Ten minutes into Cèdre’s development, it is a boozy, rummy, plummy, raisin fragrance with spices, flickers of incense smoke, sugary sap, muted woods, and hints of some dry, masculine floral. There is a growing sense of something creamy in the base, as well as something a little bit animalic. It’s not dirty, skanky, or raunchy, but there is a leathery, musky undertone that slinks around the background. Twenty minutes in, the perfume’s edges turn soft and blurry, becoming a well-blended mix of notes without any sharp delineation. The most individually distinct element that I can pull out of the mix is boozy rum raisin, but the rest seem to overlap and melt into each other.
As time passes, the creaminess and smoothness of the bouquet grows, as does its hazy feel. At the forty minute mark, the rum raisin accord in the foreground is replaced by an abstract, plummy, spiced sweetness. The perfume’s background notes are tinged with amber and with a subtle smokiness that feels nutty, sweet, warm and resinous. Wafting all around, like a subtle shadow, is that vague floral note with its herbal, woody, dry, syrupy feel. Ergo, immortelle.
Cèdre gets blurrier by the minute. At the end of two hours, it’s an abstract swirl of sweet, lightly spiced woodiness with amber, smoke, and some nebulous floral hints. There is a subtle feel of something honeyed, musky and faintly leathery in the base that makes me think that the “amber” must include some labdanum. The whole thing just barely hovers above the skin. Around 3.5 hours in, Cèdre is an abstract amber that feels veiled with honey and a touch of cinnamon. The muskiness grows more pronounced, such that, midway during the fifth hour, the perfume is merely sweet, ambered, labdanum musk with a leathery undertone and a hint of spices. Cèdre remains that way until its final moments, 7.25 hours from its start, when it is nothing more than a trace of musky amber.
Months from now, whenever I think of Cèdre, I have no doubt that the only description I shall be able to conjure up is “blurry Ambre Narguilé.” In fact, I shall be hard-pressed to recall its details in a few days from now, let alone in the weeks and months to come. That says something about a fragrance — and it’s not good. I suspect I shall recall far more how a vast number of people find Cèdre to be a tuberose fragrance. Because they really do. Tons of them, in fact!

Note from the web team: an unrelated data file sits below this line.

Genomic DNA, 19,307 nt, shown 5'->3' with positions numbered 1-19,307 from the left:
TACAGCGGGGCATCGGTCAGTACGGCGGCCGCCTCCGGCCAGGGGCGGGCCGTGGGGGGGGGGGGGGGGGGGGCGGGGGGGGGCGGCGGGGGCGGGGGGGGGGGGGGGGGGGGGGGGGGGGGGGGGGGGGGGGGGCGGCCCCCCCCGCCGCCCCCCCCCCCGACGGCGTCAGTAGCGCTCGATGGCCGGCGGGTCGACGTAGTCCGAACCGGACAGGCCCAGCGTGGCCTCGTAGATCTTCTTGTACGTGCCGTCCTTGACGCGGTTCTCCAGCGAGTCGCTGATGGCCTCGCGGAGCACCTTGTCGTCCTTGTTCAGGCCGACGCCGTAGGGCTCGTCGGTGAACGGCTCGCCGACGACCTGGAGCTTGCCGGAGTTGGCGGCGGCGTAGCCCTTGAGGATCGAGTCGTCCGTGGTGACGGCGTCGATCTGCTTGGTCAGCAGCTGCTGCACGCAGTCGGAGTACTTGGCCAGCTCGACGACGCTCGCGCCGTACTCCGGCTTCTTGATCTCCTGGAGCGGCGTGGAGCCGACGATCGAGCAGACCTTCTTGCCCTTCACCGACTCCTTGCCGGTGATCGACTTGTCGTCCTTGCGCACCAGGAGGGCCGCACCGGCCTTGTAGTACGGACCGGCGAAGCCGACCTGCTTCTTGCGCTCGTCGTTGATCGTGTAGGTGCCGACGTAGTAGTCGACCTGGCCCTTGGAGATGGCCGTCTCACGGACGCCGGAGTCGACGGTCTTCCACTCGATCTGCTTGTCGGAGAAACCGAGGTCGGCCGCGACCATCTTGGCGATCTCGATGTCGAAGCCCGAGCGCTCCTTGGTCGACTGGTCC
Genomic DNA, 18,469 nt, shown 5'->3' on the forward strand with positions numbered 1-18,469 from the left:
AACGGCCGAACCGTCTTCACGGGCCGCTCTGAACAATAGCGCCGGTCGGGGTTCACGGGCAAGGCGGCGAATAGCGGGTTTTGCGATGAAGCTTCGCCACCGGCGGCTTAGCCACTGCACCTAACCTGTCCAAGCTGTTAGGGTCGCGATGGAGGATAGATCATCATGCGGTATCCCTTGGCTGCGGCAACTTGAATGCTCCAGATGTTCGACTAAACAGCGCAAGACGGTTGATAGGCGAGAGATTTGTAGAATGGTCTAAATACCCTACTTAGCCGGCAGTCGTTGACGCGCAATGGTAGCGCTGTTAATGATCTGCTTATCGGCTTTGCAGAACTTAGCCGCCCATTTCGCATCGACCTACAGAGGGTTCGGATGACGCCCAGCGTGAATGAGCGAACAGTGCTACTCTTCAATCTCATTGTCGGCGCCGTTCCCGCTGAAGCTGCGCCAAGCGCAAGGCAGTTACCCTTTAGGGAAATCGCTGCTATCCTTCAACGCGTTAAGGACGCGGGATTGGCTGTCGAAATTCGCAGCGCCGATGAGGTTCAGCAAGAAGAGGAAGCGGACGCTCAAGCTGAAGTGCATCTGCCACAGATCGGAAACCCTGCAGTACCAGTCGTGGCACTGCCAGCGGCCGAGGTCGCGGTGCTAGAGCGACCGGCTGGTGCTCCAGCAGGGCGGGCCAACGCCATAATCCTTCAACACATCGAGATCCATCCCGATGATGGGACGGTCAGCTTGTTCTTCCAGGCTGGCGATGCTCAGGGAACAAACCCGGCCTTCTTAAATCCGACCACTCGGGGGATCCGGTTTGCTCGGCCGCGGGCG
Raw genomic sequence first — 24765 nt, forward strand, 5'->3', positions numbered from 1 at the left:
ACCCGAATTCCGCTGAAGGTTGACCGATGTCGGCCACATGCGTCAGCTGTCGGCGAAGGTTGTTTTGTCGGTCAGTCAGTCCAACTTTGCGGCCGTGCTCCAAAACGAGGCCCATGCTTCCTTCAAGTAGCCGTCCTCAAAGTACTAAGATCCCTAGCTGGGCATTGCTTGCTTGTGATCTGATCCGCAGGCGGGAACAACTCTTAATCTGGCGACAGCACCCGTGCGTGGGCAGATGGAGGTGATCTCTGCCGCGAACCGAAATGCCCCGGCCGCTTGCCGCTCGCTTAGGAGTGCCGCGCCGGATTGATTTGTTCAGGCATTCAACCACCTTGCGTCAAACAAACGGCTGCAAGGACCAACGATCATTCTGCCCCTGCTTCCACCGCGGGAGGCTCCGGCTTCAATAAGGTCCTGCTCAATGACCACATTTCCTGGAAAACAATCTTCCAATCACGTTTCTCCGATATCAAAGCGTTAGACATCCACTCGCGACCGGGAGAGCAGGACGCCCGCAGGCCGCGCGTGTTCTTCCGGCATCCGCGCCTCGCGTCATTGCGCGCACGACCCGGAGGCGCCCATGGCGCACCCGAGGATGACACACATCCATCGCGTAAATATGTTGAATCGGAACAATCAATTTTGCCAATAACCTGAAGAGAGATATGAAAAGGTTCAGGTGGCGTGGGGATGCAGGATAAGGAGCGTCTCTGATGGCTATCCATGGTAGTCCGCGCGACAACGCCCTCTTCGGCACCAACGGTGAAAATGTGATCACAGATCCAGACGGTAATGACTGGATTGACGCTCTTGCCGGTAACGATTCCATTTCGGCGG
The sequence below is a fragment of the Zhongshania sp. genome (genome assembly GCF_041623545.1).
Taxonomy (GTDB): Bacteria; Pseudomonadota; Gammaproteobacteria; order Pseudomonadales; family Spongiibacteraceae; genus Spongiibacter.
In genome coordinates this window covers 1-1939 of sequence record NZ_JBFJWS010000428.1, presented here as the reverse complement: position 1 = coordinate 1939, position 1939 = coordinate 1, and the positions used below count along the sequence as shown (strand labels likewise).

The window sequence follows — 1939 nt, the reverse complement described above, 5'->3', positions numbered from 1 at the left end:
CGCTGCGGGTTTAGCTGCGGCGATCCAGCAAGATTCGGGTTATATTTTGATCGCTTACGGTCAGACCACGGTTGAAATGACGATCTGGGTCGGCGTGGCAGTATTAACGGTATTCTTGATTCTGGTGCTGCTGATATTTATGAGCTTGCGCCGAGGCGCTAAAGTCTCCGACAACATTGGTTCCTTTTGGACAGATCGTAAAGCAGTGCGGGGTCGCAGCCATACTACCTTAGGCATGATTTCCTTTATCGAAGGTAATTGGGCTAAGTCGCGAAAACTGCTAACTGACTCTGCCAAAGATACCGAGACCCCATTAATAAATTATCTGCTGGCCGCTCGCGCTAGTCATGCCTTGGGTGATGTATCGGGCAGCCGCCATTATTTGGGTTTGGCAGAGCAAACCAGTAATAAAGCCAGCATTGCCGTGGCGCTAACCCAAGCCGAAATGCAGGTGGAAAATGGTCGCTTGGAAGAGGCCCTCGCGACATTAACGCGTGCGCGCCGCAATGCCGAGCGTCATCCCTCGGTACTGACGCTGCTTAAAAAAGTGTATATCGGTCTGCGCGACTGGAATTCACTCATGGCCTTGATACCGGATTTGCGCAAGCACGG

My favorite review of Cèdre comes from One Thousand Scents whose opening paragraph made me laugh for a good ten minutes the other day. I think it’s the tone of indignant outrage that does it, along with the characterization of Serge Lutens himself:
If you are a normal person and you are going to make a perfume called Cèdre, which is the French word for cedar, then by god you are going to make a cedary scent, something that puts the spotlight on the wood. If, on the other hand, you are Serge Lutens, which is to say by definition you are not a normal person, then you are going to make a big, wild-eyed tuberose scent and confuse the hell out of everyone.
I’m laughing all over again. As for the perfume itself, he admires Cèdre on an intellectual basis, but he seems to truly hate the smell itself:
The opening is an explosive tuberose, kind of dirty, with a weird toothpasty quality–toothpaste without the mint in it. There is a faint burning spice in there, although really nothing could survive the onslaught of tuberose sweetness. The sweetness is key, because this doesn’t have that harsh, screechy edge that tuberose so often has for me, and that’s the only reason I could sample this and not desperately want to scrub it off. Even so, it’s kind of cloying; it keeps coming at you, demanding to be noticed.
Eventually the floralcy, though not the sugar, begins to die down a little, and the cedar finally sidles into view, with the faint ribbon of wood smoke that cedar so often carries. This is very nice, and it lasts a very long time.
Cèdre for me works less as a scent than as an intellectual experiment, an essay in cognitive dissonance: what you read doesn’t match what you smell, and what you smell is two extremely disjunct things forced into harmony. I could never wear it, that’s for sure.